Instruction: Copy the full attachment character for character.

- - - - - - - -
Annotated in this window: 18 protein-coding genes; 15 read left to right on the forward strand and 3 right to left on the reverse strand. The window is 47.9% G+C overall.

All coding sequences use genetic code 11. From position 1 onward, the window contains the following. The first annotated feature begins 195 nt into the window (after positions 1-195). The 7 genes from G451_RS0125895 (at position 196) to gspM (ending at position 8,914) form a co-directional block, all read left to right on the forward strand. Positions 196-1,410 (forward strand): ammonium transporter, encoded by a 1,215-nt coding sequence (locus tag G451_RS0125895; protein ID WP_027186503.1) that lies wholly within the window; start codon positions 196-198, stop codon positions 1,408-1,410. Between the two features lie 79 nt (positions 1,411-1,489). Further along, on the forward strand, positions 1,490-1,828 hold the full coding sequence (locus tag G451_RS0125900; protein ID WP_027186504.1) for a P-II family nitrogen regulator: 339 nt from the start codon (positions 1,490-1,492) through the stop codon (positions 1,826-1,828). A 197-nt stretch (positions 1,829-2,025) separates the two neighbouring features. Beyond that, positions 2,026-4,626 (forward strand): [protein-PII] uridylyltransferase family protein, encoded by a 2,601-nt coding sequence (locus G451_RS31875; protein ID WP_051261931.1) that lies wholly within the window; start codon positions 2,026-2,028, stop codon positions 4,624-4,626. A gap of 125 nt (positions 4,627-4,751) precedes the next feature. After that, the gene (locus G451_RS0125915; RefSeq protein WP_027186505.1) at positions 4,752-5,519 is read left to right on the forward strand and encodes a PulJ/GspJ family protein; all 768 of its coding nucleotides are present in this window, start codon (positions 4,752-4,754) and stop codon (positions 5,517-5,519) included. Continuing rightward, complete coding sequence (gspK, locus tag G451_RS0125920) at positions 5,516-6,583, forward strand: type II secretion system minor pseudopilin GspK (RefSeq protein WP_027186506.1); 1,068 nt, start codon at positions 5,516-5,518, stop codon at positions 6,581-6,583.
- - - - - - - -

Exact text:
Annotated in this window: 18 protein-coding genes; 15 read left to right on the forward strand and 3 right to left on the reverse strand. The window is 47.9% G+C overall.

All coding sequences use genetic code 11. From position 1 onward, the window contains the following. The first annotated feature begins 195 nt into the window (after positions 1-195). The 7 genes from G451_RS0125895 (at position 196) to gspM (ending at position 8,914) form a co-directional block, all read left to right on the forward strand. Positions 196-1,410 (forward strand): ammonium transporter, encoded by a 1,215-nt coding sequence (locus tag G451_RS0125895; protein ID WP_027186503.1) that lies wholly within the window; start codon positions 196-198, stop codon positions 1,408-1,410. Between the two features lie 79 nt (positions 1,411-1,489). Further along, on the forward strand, positions 1,490-1,828 hold the full coding sequence (locus tag G451_RS0125900; protein ID WP_027186504.1) for a P-II family nitrogen regulator: 339 nt from the start codon (positions 1,490-1,492) through the stop codon (positions 1,826-1,828). A 197-nt stretch (positions 1,829-2,025) separates the two neighbouring features. Beyond that, positions 2,026-4,626 (forward strand): [protein-PII] uridylyltransferase family protein, encoded by a 2,601-nt coding sequence (locus G451_RS31875; protein ID WP_051261931.1) that lies wholly within the window; start codon positions 2,026-2,028, stop codon positions 4,624-4,626. A gap of 125 nt (positions 4,627-4,751) precedes the next feature. After that, the gene (locus G451_RS0125915; RefSeq protein WP_027186505.1) at positions 4,752-5,519 is read left to right on the forward strand and encodes a PulJ/GspJ family protein; all 768 of its coding nucleotides are present in this window, start codon (positions 4,752-4,754) and stop codon (positions 5,517-5,519) included. Continuing rightward, complete coding sequence (gspK, locus tag G451_RS0125920) at positions 5,516-6,583, forward strand: type II secretion system minor pseudopilin GspK (RefSeq protein WP_027186506.1); 1,068 nt, start codon at positions 5,516-5,518, stop codon at positions 6,581-6,583.